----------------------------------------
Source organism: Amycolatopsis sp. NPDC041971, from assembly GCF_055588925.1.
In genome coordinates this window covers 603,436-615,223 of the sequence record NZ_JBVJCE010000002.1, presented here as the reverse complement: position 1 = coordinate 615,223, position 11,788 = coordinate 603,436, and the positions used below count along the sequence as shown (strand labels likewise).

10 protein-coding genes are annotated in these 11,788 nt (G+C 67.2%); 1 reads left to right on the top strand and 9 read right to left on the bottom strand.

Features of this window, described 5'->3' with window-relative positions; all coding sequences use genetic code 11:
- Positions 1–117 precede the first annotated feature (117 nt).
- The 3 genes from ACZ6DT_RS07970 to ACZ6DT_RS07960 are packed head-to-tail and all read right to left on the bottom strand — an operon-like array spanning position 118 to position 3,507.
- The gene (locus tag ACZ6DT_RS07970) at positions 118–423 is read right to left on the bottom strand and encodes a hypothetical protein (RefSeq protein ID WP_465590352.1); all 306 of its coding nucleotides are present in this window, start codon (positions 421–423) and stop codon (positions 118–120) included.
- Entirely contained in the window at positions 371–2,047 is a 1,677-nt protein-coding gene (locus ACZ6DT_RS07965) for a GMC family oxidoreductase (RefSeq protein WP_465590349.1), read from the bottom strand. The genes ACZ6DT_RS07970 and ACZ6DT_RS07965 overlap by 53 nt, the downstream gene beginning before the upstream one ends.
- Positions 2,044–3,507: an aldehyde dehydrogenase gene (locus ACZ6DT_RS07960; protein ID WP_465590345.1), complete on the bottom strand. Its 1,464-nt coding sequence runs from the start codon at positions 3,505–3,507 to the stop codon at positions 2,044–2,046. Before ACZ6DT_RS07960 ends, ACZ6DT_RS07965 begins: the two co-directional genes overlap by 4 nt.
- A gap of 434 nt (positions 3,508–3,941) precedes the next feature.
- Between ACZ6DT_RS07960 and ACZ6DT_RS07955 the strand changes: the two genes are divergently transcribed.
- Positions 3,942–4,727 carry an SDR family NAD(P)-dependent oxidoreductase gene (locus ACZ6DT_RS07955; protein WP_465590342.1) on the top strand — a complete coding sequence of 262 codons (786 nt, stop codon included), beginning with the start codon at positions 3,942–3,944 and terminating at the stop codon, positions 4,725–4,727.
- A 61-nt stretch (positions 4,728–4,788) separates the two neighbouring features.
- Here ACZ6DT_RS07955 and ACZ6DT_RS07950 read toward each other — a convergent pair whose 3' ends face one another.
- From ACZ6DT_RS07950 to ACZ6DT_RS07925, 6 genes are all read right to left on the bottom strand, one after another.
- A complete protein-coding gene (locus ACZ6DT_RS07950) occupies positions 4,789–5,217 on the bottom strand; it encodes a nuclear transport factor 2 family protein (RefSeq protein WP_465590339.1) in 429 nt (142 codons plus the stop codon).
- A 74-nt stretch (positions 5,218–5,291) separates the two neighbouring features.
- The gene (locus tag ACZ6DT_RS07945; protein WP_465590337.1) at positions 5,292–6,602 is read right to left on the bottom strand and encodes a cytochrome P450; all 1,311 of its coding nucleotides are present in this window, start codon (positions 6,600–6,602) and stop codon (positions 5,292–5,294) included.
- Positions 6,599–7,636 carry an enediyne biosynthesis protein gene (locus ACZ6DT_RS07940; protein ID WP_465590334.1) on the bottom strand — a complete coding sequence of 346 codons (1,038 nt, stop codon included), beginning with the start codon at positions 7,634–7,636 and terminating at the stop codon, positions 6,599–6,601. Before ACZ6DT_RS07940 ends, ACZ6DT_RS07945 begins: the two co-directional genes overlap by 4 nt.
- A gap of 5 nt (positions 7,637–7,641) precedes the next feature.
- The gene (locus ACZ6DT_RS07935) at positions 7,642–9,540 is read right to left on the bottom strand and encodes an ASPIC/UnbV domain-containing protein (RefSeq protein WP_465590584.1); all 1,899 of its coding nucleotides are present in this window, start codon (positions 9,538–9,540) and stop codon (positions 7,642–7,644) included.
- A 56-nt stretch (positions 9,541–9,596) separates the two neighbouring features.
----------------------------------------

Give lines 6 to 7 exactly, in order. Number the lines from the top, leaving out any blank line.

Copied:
- The 3 genes from ACZ6DT_RS07970 to ACZ6DT_RS07960 are packed head-to-tail and all read right to left on the bottom strand — an operon-like array spanning position 118 to position 3,507.
- The gene (locus tag ACZ6DT_RS07970) at positions 118–423 is read right to left on the bottom strand and encodes a hypothetical protein (RefSeq protein ID WP_465590352.1); all 306 of its coding nucleotides are present in this window, start codon (positions 421–423) and stop codon (positions 118–120) included.